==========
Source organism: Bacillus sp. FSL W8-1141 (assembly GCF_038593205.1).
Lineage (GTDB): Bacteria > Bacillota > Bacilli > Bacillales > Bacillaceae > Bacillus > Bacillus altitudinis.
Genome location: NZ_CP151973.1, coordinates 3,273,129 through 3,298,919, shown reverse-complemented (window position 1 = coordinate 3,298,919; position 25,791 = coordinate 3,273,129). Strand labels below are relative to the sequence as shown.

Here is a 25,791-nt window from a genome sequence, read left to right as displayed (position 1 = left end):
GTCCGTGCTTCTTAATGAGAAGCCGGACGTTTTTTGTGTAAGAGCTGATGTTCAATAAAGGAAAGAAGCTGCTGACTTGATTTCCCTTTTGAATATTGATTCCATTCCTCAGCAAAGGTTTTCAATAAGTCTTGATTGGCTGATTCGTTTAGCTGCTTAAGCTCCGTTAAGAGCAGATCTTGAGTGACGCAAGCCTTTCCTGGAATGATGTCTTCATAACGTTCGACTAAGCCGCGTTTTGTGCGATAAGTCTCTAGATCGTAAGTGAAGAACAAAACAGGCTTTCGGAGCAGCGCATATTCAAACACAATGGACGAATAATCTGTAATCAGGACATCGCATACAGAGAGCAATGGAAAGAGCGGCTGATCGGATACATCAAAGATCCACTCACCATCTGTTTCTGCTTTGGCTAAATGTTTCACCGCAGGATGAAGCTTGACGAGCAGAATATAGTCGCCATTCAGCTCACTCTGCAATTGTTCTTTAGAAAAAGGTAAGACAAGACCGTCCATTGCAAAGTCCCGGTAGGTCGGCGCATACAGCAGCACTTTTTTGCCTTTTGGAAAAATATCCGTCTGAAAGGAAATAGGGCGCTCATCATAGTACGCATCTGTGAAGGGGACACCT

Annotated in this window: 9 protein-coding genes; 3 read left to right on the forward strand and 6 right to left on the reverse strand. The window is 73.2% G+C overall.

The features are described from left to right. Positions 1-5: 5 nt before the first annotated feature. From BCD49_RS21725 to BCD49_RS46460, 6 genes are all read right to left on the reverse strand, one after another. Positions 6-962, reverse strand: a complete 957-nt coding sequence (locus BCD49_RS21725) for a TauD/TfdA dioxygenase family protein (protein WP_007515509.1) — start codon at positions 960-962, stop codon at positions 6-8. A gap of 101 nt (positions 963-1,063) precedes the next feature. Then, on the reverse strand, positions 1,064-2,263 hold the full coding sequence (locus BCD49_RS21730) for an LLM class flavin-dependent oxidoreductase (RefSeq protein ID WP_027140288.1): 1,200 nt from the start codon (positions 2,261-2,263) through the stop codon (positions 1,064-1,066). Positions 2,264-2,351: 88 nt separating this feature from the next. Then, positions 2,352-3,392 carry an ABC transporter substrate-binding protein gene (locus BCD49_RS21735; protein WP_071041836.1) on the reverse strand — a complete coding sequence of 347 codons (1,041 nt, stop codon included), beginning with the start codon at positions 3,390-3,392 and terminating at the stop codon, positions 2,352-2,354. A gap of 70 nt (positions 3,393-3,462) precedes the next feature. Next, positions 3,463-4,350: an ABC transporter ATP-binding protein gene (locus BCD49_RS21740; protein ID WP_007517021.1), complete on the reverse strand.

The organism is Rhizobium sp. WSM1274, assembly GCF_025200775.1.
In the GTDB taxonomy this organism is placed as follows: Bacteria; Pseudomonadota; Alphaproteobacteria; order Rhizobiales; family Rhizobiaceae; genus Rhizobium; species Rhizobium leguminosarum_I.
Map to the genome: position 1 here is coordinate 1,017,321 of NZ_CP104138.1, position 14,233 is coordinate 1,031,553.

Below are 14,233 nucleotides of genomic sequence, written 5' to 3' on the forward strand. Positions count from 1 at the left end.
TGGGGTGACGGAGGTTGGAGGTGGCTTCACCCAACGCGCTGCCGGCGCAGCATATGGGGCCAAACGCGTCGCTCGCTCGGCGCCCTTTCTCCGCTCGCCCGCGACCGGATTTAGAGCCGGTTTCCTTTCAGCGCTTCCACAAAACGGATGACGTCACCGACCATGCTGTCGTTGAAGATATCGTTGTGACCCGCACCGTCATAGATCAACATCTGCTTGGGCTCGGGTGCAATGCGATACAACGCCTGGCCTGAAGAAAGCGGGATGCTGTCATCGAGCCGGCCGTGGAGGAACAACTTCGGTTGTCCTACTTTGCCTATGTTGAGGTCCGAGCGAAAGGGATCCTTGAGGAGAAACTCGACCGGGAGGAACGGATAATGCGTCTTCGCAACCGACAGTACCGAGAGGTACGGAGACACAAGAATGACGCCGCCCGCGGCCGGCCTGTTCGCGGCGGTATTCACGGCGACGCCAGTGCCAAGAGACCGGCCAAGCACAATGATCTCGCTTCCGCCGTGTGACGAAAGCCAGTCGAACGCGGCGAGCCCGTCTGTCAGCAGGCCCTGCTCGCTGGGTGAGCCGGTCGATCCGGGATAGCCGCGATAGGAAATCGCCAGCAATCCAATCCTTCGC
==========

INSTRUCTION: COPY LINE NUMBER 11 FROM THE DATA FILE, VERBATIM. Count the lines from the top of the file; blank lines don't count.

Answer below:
Below are 14,233 nucleotides of genomic sequence, written 5' to 3' on the forward strand. Positions count from 1 at the left end.